Date Published: September 14, 2015
Publisher: Public Library of Science
Author(s): Joseph Gault, Mathias Ferber, Silke Machata, Anne-Flore Imhaus, Christian Malosse, Arthur Charles-Orszag, Corinne Millien, Guillaume Bouvier, Benjamin Bardiaux, Gérard Péhau-Arnaudet, Kelly Klinge, Isabelle Podglajen, Marie Cécile Ploy, H. Steven Seifert, Michael Nilges, Julia Chamot-Rooke, Guillaume Duménil, Tomoko Kubori.
The ability of pathogens to cause disease depends on their aptitude to escape the immune system. Type IV pili are extracellular filamentous virulence factors composed of pilin monomers and frequently expressed by bacterial pathogens. As such they are major targets for the host immune system. In the human pathogen Neisseria meningitidis, strains expressing class I pilins contain a genetic recombination system that promotes variation of the pilin sequence and is thought to aid immune escape. However, numerous hypervirulent clinical isolates express class II pilins that lack this property. This raises the question of how they evade immunity targeting type IV pili. As glycosylation is a possible source of antigenic variation it was investigated using top-down mass spectrometry to provide the highest molecular precision on the modified proteins. Unlike class I pilins that carry a single glycan, we found that class II pilins display up to 5 glycosylation sites per monomer on the pilus surface. Swapping of pilin class and genetic background shows that the pilin primary structure determines multisite glycosylation while the genetic background determines the nature of the glycans. Absence of glycosylation in class II pilins affects pilus biogenesis or enhances pilus-dependent aggregation in a strain specific fashion highlighting the extensive functional impact of multisite glycosylation. Finally, molecular modeling shows that glycans cover the surface of class II pilins and strongly decrease antibody access to the polypeptide chain. This strongly supports a model where strains expressing class II pilins evade the immune system by changing their sugar structure rather than pilin primary structure. Overall these results show that sequence invariable class II pilins are cloaked in glycans with extensive functional and immunological consequences.
Members of the Neisseria genus are Gram-negative proteobacteria that include several commensals such as N. sicca, N. lactamica or N. elongata and two human pathogens, N. gonorrheae and N. meningitidis. Both of these are highly adapted for interaction with humans, their unique host. N. gonorrheae colonizes the human urogenital tract and is responsible for a sexually transmitted infection characterized by a massive inflammatory response and purulent discharge. Neisseria meningitis is responsible for devastating sepsis and meningitis . N. meningitidis proliferates on the surface of epithelial cells lining the nasopharynx in approximately 5 to 30% of the total human population. Pathogenesis is initiated when bacteria access the bloodstream from the throat, survive and multiply in the blood. Systemic infection and perturbation of vascular function lead to sepsis, the most severe form of the disease associated with organ dysfunction, limb necrosis and death in certain cases. N. meningitidis can also cross the blood-brain barrier and access the cerebrospinal fluid, leading to meningitis.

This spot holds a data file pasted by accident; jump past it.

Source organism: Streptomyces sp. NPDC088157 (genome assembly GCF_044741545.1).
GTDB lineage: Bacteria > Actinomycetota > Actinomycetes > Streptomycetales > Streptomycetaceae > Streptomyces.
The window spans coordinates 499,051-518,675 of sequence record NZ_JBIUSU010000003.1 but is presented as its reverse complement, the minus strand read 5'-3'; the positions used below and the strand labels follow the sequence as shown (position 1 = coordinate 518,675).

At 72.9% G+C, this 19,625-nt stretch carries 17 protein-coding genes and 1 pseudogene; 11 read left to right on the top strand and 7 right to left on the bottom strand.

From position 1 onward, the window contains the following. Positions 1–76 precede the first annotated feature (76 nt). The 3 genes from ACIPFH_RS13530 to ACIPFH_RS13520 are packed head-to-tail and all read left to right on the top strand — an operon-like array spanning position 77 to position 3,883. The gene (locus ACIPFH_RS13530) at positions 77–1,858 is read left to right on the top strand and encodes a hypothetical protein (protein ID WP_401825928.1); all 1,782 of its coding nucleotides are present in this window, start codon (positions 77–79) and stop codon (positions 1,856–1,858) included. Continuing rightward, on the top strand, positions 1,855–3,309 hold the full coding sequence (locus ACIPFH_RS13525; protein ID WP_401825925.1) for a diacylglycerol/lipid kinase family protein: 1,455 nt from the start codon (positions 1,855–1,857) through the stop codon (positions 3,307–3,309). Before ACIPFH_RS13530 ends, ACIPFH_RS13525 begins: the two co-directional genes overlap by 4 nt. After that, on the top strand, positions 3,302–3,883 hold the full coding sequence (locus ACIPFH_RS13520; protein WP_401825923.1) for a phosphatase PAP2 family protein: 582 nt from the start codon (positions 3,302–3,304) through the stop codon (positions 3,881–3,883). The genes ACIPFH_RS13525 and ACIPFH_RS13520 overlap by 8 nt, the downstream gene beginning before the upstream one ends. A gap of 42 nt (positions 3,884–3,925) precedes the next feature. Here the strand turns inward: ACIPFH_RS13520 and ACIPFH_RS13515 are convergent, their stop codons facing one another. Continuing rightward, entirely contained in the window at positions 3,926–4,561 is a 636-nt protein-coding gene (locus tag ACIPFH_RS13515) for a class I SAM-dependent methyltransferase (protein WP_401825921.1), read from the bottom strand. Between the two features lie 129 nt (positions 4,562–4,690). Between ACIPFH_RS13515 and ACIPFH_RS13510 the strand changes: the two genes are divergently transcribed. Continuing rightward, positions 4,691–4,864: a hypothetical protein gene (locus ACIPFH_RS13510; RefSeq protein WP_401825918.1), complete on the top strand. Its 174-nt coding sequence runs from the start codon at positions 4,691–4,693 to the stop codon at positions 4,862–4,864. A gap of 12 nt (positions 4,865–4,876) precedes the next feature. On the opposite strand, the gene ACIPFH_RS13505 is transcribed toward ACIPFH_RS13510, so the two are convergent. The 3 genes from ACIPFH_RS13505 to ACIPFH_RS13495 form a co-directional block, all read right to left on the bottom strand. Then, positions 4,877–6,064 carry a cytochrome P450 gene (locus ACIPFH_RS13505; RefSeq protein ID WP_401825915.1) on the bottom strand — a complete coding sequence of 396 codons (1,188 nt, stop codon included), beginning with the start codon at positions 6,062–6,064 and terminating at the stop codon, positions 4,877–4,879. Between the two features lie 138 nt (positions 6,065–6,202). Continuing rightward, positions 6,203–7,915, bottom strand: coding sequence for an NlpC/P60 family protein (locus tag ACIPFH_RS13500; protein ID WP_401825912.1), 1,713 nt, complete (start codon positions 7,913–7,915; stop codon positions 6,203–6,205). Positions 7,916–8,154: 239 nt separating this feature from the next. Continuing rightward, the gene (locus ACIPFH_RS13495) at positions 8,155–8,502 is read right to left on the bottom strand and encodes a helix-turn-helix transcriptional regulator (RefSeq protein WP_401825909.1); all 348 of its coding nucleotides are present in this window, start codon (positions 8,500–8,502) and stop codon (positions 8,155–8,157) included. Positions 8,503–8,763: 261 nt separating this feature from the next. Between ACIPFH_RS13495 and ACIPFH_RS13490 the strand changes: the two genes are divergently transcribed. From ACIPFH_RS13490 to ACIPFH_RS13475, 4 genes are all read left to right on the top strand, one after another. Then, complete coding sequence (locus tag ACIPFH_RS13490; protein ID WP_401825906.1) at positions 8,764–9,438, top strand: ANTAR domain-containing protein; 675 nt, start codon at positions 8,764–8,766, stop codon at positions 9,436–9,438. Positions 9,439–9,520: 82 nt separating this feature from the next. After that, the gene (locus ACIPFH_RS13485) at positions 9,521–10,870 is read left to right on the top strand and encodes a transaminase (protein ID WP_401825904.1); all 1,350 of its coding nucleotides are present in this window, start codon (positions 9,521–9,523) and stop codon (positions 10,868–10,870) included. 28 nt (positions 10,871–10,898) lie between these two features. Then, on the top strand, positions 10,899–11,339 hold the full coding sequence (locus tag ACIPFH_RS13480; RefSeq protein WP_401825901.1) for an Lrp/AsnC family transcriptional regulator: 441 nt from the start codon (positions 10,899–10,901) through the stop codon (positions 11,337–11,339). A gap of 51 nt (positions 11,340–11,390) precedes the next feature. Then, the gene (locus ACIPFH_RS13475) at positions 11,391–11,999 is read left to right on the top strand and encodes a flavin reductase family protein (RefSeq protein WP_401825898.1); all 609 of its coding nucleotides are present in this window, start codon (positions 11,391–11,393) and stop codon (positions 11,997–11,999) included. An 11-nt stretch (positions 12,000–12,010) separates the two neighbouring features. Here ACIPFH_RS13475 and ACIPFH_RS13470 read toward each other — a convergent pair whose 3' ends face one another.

Our results show that, unlike in class I pilins, a large portion of the pilus surface is coated with sugars in class II pilins. Over the years pilin glycosylation of class I pilins has been studied from 3 different Neisseria meningitidis strains demonstrating a single conserved glycosylation site at Ser63 (Table 3). Strain C311#3 displays a Gal(β1–4)Gal(α1–3)2,4-DATDH , strain 8013 one GATDH residue  and NIID280 a DATDH residue . In addition, N. gonorrhoeae strain N400 presents a hexose residue linked to a DATDH on its class I pilin also at Ser63 . In this single study using top-down mass spectrometry, we describe for the first time the glycosylation pattern of 5 different strains expressing class II pilins including the FAM18 reference strain. Pilins from all of these 5 strains display 3 to 5 glycosylation sites (Table 3). Independently of the serogroup, clonal complex, geographic site or temporal period of isolation of the strains (Table 2), class I pilins show a single site of glycosylation while class II pilins have multiple sites of glycosylation.